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Mesa 7.12, Linux 3.2 Likely For Ubuntu 12.04 LTS

Mesa

Published on 02 November 2011 06:48 AM EDT
Written by Michael Larabel in Mesa
11 Comments

Yesterday at the Ubuntu Developer Summit in Orlando, Canonical employees and others tried to hash out the general requirements for the X.Org stack to be found in Ubuntu 12.04 LTS.

The key components likely making up this stack in the "Precise Pangolin" release for next April are:

X.Org Server 1.11 - xorg-server 1.11 has been out since before the release of Ubuntu 11.10, but they didn't ship it then over not wanting ABI breakage with the graphics drivers and needing to wait around for AMD / NVIDIA (but namely AMD with their Catalyst driver) to support the new ABI. By the time Ubuntu 12.04 LTS is released, xorg-server 1.12 will likely be here, except they will still be on version 1.11.

There's some interest in seeing X.Org Server 1.12 in Ubuntu 12.04 LTS, since the various input / multi-touch work should finally land. If 1.11 is still in use, the input work will have to be back-ported to its code-base. In X.Org Server 1.12 there might also finally be RandR 1.4, which would provide per-CRTC pixmaps and the ability for NVIDIA to finally support RandR 1.2+ from their binary blob. This would be really nice too, but we probably won't see it until Ubuntu 12.10.

Linaro also has some various ARM-related DRI improvements they are wanting to land in X.Org Server 1.12. So there's a chance we might see 1.12 ready in the Precise Pangolin, but more than likely it will be version 1.11 with a lot of patches back-ported on top.

Linux 3.1/3.2 - The Ubuntu kernel team will be figuring this out on Wednesday, but they are debating between the Linux 3.1 and 3.2 kernels to be used in Precise. Hopefully it will be the Linux 3.2 kernel and that's what it's likely to be, but there's a chance they may be ultra-conservative and ship with Linux 3.1 instead.

Mesa 7.12 - Canonical is likely to ship Mesa 7.12 (or it will be Mesa 8.0 should the OpenGL 3.0 support be complete before year's end). However, they are reserving the right to potentially still rely upon Mesa 7.11 if the 7.12/8.0 release is very late or not up to their expectations. This would be a huge bloody loss if 7.11 is still in Ubuntu 12.04 LTS. The open-source Mesa / Gallium3D drivers have been advancing at a very brisk pace and there's already so many improvements in Mesa Git over 7.11, even back in October the Git snapshot was far superior to the 7.11 release. Even if 7.12/8.0 is late, it would be better shipping a Git snapshot as overall the improvements have been going great and Git master is relatively sane.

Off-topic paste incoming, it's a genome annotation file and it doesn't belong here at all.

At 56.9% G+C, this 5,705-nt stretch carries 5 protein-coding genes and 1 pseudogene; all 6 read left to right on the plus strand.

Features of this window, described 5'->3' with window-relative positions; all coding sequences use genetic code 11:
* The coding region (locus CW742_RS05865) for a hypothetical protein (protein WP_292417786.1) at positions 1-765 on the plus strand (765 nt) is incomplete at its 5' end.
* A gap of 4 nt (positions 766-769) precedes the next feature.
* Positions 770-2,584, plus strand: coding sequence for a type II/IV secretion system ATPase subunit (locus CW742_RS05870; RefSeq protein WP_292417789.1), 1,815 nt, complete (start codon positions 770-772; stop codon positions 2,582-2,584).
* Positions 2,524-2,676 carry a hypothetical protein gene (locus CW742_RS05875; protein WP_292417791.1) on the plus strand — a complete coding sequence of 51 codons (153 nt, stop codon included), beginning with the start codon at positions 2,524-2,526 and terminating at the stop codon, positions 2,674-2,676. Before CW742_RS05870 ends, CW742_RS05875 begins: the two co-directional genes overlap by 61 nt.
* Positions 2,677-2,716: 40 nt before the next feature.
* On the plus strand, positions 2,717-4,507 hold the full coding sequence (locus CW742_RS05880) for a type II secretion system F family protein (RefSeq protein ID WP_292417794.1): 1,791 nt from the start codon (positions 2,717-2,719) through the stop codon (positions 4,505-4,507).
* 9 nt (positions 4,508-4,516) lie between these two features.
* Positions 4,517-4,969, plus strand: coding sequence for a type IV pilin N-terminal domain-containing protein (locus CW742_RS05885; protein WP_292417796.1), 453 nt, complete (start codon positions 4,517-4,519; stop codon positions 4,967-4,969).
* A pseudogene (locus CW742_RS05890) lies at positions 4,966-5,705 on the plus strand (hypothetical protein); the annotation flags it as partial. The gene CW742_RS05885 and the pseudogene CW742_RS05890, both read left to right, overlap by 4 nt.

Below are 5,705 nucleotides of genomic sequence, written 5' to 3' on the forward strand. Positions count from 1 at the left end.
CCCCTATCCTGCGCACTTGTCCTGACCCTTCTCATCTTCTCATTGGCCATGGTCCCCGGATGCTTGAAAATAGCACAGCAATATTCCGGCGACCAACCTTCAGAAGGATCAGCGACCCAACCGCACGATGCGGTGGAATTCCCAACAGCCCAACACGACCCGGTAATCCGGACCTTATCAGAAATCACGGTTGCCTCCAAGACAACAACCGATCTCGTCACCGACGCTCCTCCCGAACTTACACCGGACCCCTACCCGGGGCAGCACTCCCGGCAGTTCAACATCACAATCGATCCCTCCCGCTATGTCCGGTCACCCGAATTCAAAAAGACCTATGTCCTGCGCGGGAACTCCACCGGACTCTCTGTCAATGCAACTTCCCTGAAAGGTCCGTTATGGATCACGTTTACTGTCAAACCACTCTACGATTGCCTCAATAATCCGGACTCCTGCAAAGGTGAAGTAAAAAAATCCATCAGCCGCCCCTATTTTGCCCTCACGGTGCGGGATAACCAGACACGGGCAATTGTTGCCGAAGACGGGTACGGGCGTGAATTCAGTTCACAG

DDX Drivers - The X.Org drivers to be included in Ubuntu Precise will be whatever's the latest at the time of feature freeze in February. Likely the latest stable xf86-video-intel and Git snapshots on the Radeon and Nouveau drivers.

Wayland - A Wayland Display Server session for Ubuntu will be held later this week in Orlando.

Old Mesa Drivers - Ubuntu developers are looking at packaging up the old Mesa 7.11 drivers that were dropped in Git recently (VIA, Savage, Matrox, etc) and offering them through a mesa-old-dri-drivers (or equivalent) package. Mesa developers have kept their OpenGL driver loader backwards compatible so that these defunct DRI1-only drivers can still be loaded on a modern Mesa stack without replacing it completely.

Updates During The LTS Cycle - With Ubuntu 12.04 LTS being supported on the desktop now for five years, Canonical is more worried about enabling new hardware support after the April release. What the plan is now is to backport new kernels and the X/Mesa stack to 12.04. In the Ubuntu X world, what they are looking at doing is simply rebuilding the latest Mesa/X packages of new Ubuntu releases and drop that into the Precise repository in time for the LTS point releases. In other words, the stack of Ubuntu 12.10 would be rebuilt and dropped into the 12.04 repository, 13.04 packages would be rebuilt and pushed back into 12.04, etc.

This is a more sane approach than trying to back-port all new hardware enablement to the LTS versions. The Linux kernel is also expected to be upgraded in the LTS cycle in order for new hardware/driver support.

There's still some items to be figured out with this new LTS management, such as how to let the user upgrade their X/Mesa stack in Ubuntu 12.04 but might not want to move to a newer kernel, or restrict all drivers from being upgraded if they are concerned about regressions, etc. This will hopefully be figured out in other UDS-P Orlando sessions this week.

About The Author
Michael Larabel is the principal author of Phoronix.com and founded the web-site in 2004 with a focus on enriching the Linux hardware experience and being the largest web-site devoted to Linux hardware reviews, particularly for products relevant to Linux gamers and enthusiasts but also commonly reviewing servers/workstations and embedded Linux devices. Michael has written more than 10,000 articles covering the state of Linux hardware support, Linux performance, graphics hardware drivers, and other topics. Michael is also the lead developer of the Phoronix Test Suite, Phoromatic, and OpenBenchmarking.org automated testing software. He can be followed via and or contacted via .
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